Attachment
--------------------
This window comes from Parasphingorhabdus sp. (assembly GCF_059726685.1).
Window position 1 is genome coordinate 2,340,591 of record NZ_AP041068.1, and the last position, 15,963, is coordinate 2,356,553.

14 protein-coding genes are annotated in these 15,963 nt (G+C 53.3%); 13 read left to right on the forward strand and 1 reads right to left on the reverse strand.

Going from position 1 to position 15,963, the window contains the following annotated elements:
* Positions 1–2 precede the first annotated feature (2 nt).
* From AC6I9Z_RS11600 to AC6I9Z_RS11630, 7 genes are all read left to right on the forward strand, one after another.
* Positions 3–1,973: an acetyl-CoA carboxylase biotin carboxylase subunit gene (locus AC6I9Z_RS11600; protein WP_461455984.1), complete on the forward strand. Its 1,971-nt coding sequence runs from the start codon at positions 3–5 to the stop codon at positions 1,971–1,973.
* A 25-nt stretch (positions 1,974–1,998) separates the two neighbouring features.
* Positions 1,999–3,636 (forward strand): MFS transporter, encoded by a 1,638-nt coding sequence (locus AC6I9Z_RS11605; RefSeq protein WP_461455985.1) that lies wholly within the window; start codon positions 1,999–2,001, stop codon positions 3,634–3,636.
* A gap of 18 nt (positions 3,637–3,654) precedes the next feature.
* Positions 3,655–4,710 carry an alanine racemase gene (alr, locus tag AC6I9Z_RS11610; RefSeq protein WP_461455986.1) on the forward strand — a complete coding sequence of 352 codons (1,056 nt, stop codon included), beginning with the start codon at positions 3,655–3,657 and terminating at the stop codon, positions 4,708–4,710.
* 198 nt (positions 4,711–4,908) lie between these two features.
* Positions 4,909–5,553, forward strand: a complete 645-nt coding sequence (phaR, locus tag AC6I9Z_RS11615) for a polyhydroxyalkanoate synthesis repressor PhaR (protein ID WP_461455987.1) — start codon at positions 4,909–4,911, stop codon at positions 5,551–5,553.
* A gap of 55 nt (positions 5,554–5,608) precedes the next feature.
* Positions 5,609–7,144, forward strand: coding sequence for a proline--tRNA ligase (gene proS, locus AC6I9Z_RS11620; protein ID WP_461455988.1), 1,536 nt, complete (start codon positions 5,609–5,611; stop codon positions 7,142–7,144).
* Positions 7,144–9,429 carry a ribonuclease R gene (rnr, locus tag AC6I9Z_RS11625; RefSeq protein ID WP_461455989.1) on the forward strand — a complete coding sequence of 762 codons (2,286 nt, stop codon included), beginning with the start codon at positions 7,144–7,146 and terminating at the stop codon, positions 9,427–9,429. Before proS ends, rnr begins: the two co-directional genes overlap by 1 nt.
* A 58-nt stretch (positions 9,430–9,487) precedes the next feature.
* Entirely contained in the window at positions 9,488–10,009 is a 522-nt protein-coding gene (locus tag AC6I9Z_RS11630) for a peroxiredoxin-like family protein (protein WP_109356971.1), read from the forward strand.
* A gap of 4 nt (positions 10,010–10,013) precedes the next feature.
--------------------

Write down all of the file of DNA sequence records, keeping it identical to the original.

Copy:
This window comes from Parasphingorhabdus sp. (assembly GCF_059726685.1).
Window position 1 is genome coordinate 2,340,591 of record NZ_AP041068.1, and the last position, 15,963, is coordinate 2,356,553.

14 protein-coding genes are annotated in these 15,963 nt (G+C 53.3%); 13 read left to right on the forward strand and 1 reads right to left on the reverse strand.

Going from position 1 to position 15,963, the window contains the following annotated elements:
* Positions 1–2 precede the first annotated feature (2 nt).
* From AC6I9Z_RS11600 to AC6I9Z_RS11630, 7 genes are all read left to right on the forward strand, one after another.
* Positions 3–1,973: an acetyl-CoA carboxylase biotin carboxylase subunit gene (locus AC6I9Z_RS11600; protein WP_461455984.1), complete on the forward strand. Its 1,971-nt coding sequence runs from the start codon at positions 3–5 to the stop codon at positions 1,971–1,973.
* A 25-nt stretch (positions 1,974–1,998) separates the two neighbouring features.
* Positions 1,999–3,636 (forward strand): MFS transporter, encoded by a 1,638-nt coding sequence (locus AC6I9Z_RS11605; RefSeq protein WP_461455985.1) that lies wholly within the window; start codon positions 1,999–2,001, stop codon positions 3,634–3,636.
* A gap of 18 nt (positions 3,637–3,654) precedes the next feature.
* Positions 3,655–4,710 carry an alanine racemase gene (alr, locus tag AC6I9Z_RS11610; RefSeq protein WP_461455986.1) on the forward strand — a complete coding sequence of 352 codons (1,056 nt, stop codon included), beginning with the start codon at positions 3,655–3,657 and terminating at the stop codon, positions 4,708–4,710.
* 198 nt (positions 4,711–4,908) lie between these two features.
* Positions 4,909–5,553, forward strand: a complete 645-nt coding sequence (phaR, locus tag AC6I9Z_RS11615) for a polyhydroxyalkanoate synthesis repressor PhaR (protein ID WP_461455987.1) — start codon at positions 4,909–4,911, stop codon at positions 5,551–5,553.
* A gap of 55 nt (positions 5,554–5,608) precedes the next feature.
* Positions 5,609–7,144, forward strand: coding sequence for a proline--tRNA ligase (gene proS, locus AC6I9Z_RS11620; protein ID WP_461455988.1), 1,536 nt, complete (start codon positions 5,609–5,611; stop codon positions 7,142–7,144).
* Positions 7,144–9,429 carry a ribonuclease R gene (rnr, locus tag AC6I9Z_RS11625; RefSeq protein ID WP_461455989.1) on the forward strand — a complete coding sequence of 762 codons (2,286 nt, stop codon included), beginning with the start codon at positions 7,144–7,146 and terminating at the stop codon, positions 9,427–9,429. Before proS ends, rnr begins: the two co-directional genes overlap by 1 nt.
* A 58-nt stretch (positions 9,430–9,487) precedes the next feature.
* Entirely contained in the window at positions 9,488–10,009 is a 522-nt protein-coding gene (locus tag AC6I9Z_RS11630) for a peroxiredoxin-like family protein (protein WP_109356971.1), read from the forward strand.
* A gap of 4 nt (positions 10,010–10,013) precedes the next feature.